Those evening lessons came in handy when, at his second laundry facility, his boss cranked up demands on the workers. Instead of 15 pieces per hour, the Korean woman who ran the place demanded they pick up the pace to 25-30 pieces per hour, without a pay raise.

“If you want us to do that, you’ll have to pay more,” Jose told his boss.

“No,” she responded, according to Jose. “I can’t pay you more, and you can’t do anything about it because you’re an immigrant.”

Risking termination, Jose stuck to his guns. “So many people try to take advantage of our good faith,” he said. He wouldn’t stand for it. He got fired, and went on to find another job.

A New Line Of Work

In L.A., where Jose’s his wife and young son had joined him, Jose heard from his brothers about a place called New Haven. He visited once, in the bitter cold. Two days after Sept. 11, they made the big cross-country move.

In New Haven, Jose continued the laundry life, working up to places with windows and a living wage. As he watched the dryers go round, he always had is eye on how to get out: “We always wanted to do something for ourselves,” Jose explained of his family. “We don’t want to depend on anyone, least of all an employer.”

“Because of the abuses I’ve seen” in the laundry business — demanding work without pay, and sub-minimum-wage pay — Jose yearned to set out on his own. “We want to be able to say when we work, without someone telling us what to do, work harder, go faster – or, ‘We can’t pay you any more.’”

One day, Jose decided to up and leave the company and set off on his own. With the help of a buddy, he landed a job as an independent contractor working on someone’s home. He headed to Home Depot, picked up some supplies, and dove into the new line of work. In those first weeks, he found himself reliving the sweat and long days of his first years in the USA.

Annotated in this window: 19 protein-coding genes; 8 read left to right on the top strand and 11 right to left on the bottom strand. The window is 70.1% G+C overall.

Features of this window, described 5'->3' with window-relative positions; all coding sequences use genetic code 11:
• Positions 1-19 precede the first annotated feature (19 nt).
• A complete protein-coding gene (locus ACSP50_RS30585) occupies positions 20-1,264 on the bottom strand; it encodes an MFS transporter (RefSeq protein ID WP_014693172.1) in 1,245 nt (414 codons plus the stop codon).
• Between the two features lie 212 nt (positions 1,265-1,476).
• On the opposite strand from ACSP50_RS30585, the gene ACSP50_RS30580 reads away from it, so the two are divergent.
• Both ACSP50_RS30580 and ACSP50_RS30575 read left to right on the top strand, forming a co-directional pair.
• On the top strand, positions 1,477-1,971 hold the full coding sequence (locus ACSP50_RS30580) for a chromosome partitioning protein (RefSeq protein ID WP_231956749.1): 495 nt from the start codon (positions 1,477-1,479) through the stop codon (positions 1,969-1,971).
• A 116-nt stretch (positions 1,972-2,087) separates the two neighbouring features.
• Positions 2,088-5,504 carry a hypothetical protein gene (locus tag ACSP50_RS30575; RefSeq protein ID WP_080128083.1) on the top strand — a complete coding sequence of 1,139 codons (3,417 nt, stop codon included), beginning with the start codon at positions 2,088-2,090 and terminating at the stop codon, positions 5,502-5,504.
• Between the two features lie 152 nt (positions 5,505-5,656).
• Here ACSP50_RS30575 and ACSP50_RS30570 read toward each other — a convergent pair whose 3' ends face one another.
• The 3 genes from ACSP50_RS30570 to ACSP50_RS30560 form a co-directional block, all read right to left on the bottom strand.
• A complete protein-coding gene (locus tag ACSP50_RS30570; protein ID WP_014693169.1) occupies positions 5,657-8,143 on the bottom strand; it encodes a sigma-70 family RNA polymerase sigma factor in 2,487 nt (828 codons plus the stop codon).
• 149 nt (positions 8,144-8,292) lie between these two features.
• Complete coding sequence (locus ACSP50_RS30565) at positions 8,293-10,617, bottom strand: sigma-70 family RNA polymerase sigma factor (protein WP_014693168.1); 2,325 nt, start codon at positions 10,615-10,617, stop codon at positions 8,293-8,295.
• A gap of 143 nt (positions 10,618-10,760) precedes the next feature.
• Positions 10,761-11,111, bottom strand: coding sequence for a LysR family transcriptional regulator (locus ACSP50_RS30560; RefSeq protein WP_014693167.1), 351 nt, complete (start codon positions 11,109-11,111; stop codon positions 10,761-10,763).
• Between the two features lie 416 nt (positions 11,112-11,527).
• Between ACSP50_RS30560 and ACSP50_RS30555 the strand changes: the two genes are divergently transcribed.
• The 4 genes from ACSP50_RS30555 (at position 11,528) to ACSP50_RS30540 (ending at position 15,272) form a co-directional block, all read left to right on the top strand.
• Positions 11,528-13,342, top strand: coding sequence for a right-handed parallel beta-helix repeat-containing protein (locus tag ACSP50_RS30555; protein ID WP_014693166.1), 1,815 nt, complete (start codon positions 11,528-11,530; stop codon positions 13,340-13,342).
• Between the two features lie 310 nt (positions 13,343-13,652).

“I was so tired,” Jose said. “I lost 15 pounds.”

Today, Jose lives with family and friends in a New Haven suburb. His nephew, a U.S. citizen, crawled on the floor in the home he renovated with his own hands. Today, six of the eight siblings in Jose’s family have settled down in the New Haven area. All of his siblings work for themselves, or for him.

“It’s a big change,” he said, working for himself. Paying the IRS was going to be painful, he said, as he finished off the Form 1040 with a signature. “Now it’s just waiting for the check.”

His wife, Lizbeth, said she’s waiting for the day when the family gets back as much as it gives. They pay taxes like everybody else, but don’t get health care, social security, or tax credits for the working poor.

Jose said he takes hope in the fact that all three leading U.S. presidential candidates offer a path to citizenship as an immigration platform. Most of all, he hopes his son, who’s studying business administration at a Connecticut university, will be able to apply. Though he broke the law to get in, Jose hoped the government would look back on 13 years of tax-paying as proof of his will to integrate into the country.

“I just hope one day,” said Jose, when his son’s time comes, “he won’t have any trouble.”